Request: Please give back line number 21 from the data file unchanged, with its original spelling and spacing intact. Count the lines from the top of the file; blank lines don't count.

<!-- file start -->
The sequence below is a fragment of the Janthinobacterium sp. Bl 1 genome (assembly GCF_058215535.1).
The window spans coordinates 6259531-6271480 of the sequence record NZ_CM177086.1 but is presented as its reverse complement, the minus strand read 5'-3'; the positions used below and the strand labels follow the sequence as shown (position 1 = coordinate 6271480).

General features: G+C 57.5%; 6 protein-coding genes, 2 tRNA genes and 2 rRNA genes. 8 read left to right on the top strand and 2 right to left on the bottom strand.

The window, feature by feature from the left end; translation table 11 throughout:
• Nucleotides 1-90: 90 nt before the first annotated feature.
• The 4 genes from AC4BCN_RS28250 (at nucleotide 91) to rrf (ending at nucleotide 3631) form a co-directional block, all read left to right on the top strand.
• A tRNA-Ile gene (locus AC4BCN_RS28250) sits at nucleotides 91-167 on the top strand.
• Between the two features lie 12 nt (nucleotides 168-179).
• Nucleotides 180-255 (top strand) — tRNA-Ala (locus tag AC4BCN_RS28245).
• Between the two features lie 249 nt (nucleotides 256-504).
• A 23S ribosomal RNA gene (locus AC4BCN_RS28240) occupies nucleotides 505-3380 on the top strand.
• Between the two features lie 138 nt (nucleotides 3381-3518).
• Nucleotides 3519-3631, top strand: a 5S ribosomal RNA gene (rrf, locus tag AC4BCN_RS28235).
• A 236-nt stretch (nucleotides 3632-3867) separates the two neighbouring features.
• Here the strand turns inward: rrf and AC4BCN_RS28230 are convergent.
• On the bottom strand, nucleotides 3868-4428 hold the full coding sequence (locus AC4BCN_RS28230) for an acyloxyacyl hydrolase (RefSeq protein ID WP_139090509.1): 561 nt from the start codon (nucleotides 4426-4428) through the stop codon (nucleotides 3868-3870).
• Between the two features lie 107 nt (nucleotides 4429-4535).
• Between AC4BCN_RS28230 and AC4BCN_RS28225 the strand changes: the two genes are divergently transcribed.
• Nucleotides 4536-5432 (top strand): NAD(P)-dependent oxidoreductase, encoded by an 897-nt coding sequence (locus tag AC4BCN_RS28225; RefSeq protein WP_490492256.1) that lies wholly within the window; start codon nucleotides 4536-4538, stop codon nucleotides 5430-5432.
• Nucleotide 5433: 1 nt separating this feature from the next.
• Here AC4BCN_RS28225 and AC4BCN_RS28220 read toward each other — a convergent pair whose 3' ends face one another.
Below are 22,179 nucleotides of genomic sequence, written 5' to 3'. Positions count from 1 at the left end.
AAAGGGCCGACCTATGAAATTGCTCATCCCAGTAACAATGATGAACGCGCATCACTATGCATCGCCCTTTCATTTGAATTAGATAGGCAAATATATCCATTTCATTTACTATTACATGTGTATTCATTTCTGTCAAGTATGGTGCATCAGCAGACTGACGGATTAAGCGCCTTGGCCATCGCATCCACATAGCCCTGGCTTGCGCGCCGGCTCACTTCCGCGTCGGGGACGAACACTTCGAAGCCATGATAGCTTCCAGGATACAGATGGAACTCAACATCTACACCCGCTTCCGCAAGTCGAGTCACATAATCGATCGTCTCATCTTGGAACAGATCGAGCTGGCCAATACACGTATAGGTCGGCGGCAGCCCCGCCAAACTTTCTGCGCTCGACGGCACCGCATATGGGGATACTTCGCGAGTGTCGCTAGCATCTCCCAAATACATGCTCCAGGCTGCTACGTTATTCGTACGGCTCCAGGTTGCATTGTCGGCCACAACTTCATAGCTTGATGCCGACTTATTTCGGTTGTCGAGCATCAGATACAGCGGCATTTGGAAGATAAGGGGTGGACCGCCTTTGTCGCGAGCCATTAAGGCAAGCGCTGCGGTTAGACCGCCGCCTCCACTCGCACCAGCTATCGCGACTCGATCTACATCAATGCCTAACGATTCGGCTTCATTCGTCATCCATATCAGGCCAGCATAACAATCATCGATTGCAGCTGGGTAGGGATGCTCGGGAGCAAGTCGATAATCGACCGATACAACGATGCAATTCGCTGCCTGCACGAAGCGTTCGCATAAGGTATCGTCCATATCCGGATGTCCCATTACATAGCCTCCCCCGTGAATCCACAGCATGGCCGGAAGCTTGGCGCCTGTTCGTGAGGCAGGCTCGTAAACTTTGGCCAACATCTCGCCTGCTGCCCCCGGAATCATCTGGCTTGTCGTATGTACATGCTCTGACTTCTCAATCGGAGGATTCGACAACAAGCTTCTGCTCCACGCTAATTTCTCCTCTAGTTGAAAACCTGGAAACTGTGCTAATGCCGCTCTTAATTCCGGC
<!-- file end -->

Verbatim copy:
• Here AC4BCN_RS28225 and AC4BCN_RS28220 read toward each other — a convergent pair whose 3' ends face one another.